The opinion of the court was delivered by: Claudia Wilken United States District Judge
ORDER OF SERVICE AND TERMINATING PENDING MOTIONS (Docket nos. 14, 16, 21, 22, 25, 26, 29, 31, 33, 34, 35, 8, 36)
Plaintiff Walter Ray Redmond has filed a pro se civil rights action pursuant to 42 U.S.C. § 1983. Plaintiff has been granted leave to proceed in forma pauperis. Venue is proper in this district as the acts complained of occurred in San Francisco County. 28 U.S.C. § 1391(b).
According to the allegations in the complaint, Plaintiff was subjected to improper force during the course of his arrest. Plaintiff alleges that on July 15, 2007, he was "consulting with an acquaintance" in downtown San Francisco when a "narco car" carrying four San Francisco narcotics officers pulled up next to him. (Compl. at 3.) The officers rushed out of the vehicle towards Plaintiff. Three of the officers detained him while a fourth officer administered a "full nelson sleeper-hold" from behind, rendering Plaintiff unconscious. (Id.) Plaintiff suggests that the officers were attempting to recover drugs that they believed he had swallowed. Plaintiff claims that he had not swallowed any drugs and that no drugs were found. Plaintiff contends that the officers grew "frantic" because no drugs were found. (Id.) He claims that they tried to coerce him into admitting he had swallowed drugs. He also claims the officers did not read him his Miranda rights. Plaintiff contends that excessive force was used by the officers pursuant to a San Francisco Police Department policy or practice of utilizing excessive force against people of color. (Pl.'s Mot. to Req. All Compl. on Defs. at 3.)
Plaintiff alleges that he suffered from back and neck pain after the encounter. He claims that he made an informal complaint to a physician at San Francisco General Hospital and a formal complaint to the City and County of San Francisco. He seeks declaratory judgment, injunctive relief and monetary damages.
A federal court must conduct a preliminary screening in any case in which a prisoner seeks redress from a governmental entity or officer or employee of a governmental entity. See 28 U.S.C. § 1915A(a). In its review, the court must identify cognizable claims and dismiss any claims that are frivolous, malicious, fail to state a claim upon which relief may be granted or seek monetary relief from a defendant who is immune from such relief. See id. § 1915A(b)(1),(2). Pro se pleadings must, however, be liberally construed. See Balistreri v. Pacifica Police Dep't, 901 F.2d 696, 699 (9th Cir. 1988). To state a claim under 42 U.S.C. § 1983, a plaintiff must allege two essential elements: (1) that a right secured by the Constitution or laws of the United States was violated, and (2) that the alleged violation was committed by a person acting under the color of state law. See West v. Atkins, 487 U.S. 42, 48 (1988).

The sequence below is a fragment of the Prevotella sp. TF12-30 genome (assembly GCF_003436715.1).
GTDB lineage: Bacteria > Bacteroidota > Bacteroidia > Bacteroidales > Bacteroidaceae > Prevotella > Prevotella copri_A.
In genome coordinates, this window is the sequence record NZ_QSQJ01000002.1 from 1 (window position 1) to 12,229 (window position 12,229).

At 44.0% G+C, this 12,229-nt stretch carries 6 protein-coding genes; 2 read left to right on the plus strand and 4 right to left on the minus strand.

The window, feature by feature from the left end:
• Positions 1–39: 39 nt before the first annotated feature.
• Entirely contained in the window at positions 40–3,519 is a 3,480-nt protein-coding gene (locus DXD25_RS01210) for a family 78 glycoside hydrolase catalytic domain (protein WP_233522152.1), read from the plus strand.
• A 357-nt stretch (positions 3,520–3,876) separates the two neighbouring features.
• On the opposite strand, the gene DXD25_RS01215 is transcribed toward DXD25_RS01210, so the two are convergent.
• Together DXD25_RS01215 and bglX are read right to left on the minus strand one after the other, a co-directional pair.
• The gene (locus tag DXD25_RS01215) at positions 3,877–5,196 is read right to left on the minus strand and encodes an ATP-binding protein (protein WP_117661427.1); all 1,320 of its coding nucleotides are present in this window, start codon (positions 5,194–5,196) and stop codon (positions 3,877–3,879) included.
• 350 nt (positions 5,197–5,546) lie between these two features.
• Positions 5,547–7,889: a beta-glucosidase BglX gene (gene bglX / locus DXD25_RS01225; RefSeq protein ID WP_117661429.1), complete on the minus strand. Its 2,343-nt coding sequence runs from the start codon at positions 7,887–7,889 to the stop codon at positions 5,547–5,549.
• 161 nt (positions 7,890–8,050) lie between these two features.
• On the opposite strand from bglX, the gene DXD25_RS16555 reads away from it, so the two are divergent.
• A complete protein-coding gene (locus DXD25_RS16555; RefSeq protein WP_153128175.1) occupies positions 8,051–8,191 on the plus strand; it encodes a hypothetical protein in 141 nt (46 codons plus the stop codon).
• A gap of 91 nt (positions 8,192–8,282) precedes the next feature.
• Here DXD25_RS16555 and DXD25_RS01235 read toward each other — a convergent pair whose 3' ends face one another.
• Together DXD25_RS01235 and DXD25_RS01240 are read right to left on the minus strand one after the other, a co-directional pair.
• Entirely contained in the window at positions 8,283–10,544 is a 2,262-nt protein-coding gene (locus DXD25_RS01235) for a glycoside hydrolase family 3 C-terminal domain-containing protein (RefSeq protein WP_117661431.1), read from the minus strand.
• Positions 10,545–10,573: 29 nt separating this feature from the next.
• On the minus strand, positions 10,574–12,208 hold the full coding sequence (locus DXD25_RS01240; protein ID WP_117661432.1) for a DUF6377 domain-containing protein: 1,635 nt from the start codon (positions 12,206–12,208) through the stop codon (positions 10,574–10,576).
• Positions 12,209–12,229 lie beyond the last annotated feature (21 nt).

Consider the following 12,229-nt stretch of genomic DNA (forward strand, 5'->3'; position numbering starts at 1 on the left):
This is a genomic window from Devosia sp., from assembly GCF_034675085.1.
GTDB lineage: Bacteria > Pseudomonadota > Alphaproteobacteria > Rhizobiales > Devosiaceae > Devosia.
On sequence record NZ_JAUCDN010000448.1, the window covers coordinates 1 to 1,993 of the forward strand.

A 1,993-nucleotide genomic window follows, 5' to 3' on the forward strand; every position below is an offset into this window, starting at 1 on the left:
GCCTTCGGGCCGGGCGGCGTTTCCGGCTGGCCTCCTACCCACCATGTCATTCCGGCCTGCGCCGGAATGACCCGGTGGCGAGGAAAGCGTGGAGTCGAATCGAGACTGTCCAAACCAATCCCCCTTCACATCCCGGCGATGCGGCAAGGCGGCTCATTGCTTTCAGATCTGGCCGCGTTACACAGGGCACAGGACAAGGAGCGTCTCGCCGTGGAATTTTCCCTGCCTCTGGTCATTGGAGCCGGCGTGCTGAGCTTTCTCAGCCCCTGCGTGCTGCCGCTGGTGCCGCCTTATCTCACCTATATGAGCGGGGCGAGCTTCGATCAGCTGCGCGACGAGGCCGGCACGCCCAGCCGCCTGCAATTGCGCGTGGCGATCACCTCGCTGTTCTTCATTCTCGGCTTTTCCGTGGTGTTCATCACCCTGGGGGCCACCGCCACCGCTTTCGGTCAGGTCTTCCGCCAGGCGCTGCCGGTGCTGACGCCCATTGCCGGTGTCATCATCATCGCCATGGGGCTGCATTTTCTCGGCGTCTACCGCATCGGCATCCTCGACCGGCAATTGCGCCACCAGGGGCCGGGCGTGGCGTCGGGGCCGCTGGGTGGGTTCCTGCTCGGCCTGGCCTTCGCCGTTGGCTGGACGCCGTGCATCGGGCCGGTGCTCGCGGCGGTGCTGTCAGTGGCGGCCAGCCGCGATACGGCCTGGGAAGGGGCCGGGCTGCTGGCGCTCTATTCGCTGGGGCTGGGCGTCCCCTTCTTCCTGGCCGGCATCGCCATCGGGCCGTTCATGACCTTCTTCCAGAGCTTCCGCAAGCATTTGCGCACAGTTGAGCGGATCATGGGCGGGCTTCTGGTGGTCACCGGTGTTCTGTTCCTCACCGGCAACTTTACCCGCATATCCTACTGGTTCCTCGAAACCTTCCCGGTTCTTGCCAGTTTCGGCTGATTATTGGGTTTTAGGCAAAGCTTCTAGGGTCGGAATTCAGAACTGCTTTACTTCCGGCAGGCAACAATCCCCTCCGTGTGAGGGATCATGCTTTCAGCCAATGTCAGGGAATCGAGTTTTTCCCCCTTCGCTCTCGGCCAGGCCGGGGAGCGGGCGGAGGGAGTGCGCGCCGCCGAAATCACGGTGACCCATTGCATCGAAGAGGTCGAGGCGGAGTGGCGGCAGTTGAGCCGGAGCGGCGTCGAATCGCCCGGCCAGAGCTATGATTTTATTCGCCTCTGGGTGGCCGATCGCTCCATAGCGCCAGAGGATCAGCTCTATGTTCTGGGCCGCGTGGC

II. Excessive Force During Arrest
According to the allegations in the complaint, four narcotics officers from the San Francisco Police Department used excessive force against Plaintiff when they arrested him on July 15, 2007.
A claim that a law enforcement officer used excessive force in the course of an arrest or other seizure is analyzed under the Fourth Amendment reasonableness standard. See Graham v. Connor, 490 U.S. 386, 394-95 (1989); Forrester v. City of San Diego, 25 F.3d 804, 806 (9th Cir. 1994), cert. denied, 513 U.S. 1152 (1995). "Determining whether the force used to effect a particular seizure is 'reasonable' under the Fourth Amendment requires a careful balancing of 'the nature and quality of the intrusion on the individual's Fourth Amendment interests' against the countervailing governmental interests at stake." See Graham, 490 U.S. at 396 (citations omitted).
Plaintiff claims that three officers held him while a fourth officer choked him unconscious. Liberally construed, Plaintiff's complaint states a cognizable Fourth Amendment claim.
Liability may be imposed on an individual defendant under § 1983 if the plaintiff can show that the defendant proximately caused the deprivation of a federally protected right. See Leer v. Murphy, 844 F.2d 628, 634 (9th Cir. 1988); Harris v. City of Roseburg, 664 F.2d 1121, 1125 (9th Cir. 1981). A person deprives another of a constitutional right within the meaning of § 1983 if he does an affirmative act, participates in another's affirmative act or omits to perform an act which he is legally required to do, that causes the deprivation of which the plaintiff complains. See Leer, 844 F.2d at 633. The inquiry into causation must be individualized and focus on the duties and responsibilities of each individual defendant whose acts or omissions are alleged to have caused a constitutional deprivation. See id. Sweeping conclusory allegations will not suffice; the plaintiff must instead "set forth specific facts as to each individual defendant's" violation of his protected rights. Id. at 634.
The only person Plaintiff identifies by name is "Officer Fong." ...